The catcher position can be a barren wasteland. Unless you’ve got one of the top catchers, you’re left guessing what to do with the position.
My strategy in many leagues is to wait until the last round if I don’t get one of the top guys. If you can properly use that extra spot, some people go catcher-less, a legitimate strategy in a head-to-head league. But in a roto league, you’re missing valuable production by leaving it empty. So if you missed out on the cream of the crop and need help addressing the problem, look no further. This article will look at the best streaming-caliber catchers for the week ahead.
Who Are the Catchers?
First, we have to rule out any widely owned catcher. For this list, it means anyone over 50% rostered (according to Yahoo). The ineligible catchers are J.T. Realmuto, Will Smith, Willson Contreras, Salvador Perez(IL), Daulton Varsho, Tyler Stephenson (IL), Keibert Ruiz, Travis d’Arnaud, Adley Rutschman, Yasmani Grandal(IL), Gary Sánchez, Christian Vázquez, and Alejandro Kirk. That’s THIRTEEN catchers.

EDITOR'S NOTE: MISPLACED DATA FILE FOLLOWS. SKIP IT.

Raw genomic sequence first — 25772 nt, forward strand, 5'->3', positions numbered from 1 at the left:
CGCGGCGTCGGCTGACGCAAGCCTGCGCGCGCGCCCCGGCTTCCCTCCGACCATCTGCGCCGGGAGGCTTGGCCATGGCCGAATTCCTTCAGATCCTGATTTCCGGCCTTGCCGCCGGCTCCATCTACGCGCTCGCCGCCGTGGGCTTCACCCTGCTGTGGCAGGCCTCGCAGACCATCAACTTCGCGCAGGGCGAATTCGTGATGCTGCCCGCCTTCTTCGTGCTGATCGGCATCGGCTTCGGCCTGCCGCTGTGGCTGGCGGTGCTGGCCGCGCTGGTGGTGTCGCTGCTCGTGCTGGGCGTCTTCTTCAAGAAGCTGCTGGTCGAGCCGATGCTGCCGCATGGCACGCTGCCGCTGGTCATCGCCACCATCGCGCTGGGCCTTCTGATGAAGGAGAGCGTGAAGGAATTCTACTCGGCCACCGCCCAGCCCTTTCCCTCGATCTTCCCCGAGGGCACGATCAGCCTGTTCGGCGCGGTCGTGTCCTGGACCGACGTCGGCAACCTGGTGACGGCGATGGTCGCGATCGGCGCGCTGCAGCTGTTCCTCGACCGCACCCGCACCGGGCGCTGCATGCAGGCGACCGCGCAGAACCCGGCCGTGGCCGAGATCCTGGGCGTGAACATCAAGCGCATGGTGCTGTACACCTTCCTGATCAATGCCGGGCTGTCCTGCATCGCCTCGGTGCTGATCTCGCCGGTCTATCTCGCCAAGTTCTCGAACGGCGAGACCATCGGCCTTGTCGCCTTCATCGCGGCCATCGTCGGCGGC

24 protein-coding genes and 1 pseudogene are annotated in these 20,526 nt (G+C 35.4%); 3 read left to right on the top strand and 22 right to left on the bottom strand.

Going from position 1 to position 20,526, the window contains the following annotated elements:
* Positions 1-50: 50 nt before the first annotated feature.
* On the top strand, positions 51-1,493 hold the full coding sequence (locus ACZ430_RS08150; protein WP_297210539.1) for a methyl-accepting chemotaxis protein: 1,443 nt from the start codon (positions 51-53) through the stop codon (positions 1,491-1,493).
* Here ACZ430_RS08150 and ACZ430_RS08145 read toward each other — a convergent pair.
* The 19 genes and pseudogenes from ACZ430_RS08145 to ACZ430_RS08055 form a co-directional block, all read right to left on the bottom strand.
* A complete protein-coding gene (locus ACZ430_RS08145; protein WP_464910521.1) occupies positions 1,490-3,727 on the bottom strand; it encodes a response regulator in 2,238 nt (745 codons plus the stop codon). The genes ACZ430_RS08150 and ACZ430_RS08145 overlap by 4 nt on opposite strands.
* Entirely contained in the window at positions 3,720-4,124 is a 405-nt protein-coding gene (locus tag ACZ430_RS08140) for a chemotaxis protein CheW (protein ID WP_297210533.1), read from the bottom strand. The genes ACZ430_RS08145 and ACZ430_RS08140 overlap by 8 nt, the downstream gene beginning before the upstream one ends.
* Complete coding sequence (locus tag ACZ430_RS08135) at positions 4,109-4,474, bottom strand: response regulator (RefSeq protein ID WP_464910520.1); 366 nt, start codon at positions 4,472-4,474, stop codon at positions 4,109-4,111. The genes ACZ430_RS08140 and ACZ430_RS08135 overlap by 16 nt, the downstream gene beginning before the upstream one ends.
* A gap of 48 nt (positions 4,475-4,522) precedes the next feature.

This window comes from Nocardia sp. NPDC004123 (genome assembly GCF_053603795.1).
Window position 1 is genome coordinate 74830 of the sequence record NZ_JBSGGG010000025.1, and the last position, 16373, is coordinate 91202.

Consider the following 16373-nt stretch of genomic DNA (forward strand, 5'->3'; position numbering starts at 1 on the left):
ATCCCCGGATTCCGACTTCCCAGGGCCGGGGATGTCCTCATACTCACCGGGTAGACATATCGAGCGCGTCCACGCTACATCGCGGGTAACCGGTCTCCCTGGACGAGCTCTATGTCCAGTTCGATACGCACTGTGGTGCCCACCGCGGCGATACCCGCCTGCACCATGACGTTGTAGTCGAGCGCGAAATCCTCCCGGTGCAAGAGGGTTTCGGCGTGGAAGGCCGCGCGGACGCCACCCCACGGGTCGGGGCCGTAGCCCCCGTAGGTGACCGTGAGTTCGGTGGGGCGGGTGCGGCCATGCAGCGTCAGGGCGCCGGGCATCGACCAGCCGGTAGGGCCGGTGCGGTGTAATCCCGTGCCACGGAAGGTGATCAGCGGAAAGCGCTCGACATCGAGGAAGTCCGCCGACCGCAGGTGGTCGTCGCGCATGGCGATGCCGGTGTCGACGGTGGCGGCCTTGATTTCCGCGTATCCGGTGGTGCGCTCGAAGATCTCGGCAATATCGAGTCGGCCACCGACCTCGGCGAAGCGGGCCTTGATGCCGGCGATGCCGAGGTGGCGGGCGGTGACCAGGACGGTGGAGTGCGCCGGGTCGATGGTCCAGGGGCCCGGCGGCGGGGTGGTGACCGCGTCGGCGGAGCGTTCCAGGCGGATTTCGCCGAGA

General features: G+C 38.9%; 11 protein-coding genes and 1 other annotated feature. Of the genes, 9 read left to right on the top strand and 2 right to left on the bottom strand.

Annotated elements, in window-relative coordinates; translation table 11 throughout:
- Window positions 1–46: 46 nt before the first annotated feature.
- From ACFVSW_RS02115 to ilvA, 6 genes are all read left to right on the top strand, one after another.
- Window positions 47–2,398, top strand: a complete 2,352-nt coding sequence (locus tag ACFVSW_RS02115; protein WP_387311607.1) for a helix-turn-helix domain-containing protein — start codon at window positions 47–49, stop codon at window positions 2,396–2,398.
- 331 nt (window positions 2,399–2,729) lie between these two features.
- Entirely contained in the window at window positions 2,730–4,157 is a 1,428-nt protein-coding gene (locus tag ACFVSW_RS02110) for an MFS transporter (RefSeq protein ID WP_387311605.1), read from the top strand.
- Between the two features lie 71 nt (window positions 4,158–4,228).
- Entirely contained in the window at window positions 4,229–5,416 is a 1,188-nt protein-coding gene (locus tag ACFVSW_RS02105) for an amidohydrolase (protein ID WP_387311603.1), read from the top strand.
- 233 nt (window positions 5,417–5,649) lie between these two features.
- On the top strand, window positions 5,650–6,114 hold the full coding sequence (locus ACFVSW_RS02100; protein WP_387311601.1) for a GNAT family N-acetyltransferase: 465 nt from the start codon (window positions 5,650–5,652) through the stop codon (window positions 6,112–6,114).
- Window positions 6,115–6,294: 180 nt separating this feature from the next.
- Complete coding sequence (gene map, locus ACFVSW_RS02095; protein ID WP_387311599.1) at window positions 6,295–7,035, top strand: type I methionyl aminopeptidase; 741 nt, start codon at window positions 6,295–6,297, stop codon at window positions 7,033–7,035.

I’m going to say this now — if you’re in a 12-team league or fewer, don’t stream right now. Try trading for someone’s backup instead of diving in the bargain bin for the players who meet my threshold. But we’re going to go ahead anyway.
Who is Eligible?
So who is left? Jonah Heim, William Contreras, MJ Melendez, Sean Murphy, Elias Díaz, Omar Narváez, Jacob Stallings, Tucker Barnhart, Austin Nola, Francisco Mejía, Austin Barnes, Eric Haase, Luis Torrens, Max Stassi, Jorge Alfaro, Yan Gomes, Gabriel Moreno, Ryan Jeffers, Kyle Higashioka, Jose Trevino, and more. That extensive list will change throughout the year and should give us ample opportunity to find value. If you have questions about those players, please shoot me a tweet; I’m happy to discuss.
Honestly, considering the 50%+ rostered catchers, chances are you already have one of these guys. On the other hand, maybe you took a flier late in the draft and are still debating whether to hold someone like Austin Nola. Maybe you drafted Yadier Molina but didn’t feel confident he’d return to his old self.
I say this every year, but this year’s version of catcher streaming feels so much harder, with so many of my favorite guys on the prohibited list. But, as the season wears on, guys will get dropped, players will emerge, and streaming should become more and more necessary.
Reviewing Last Week
I outlined guidelines for determining streaming a “win” in years past, and I’ll leave these up here each week as a reminder.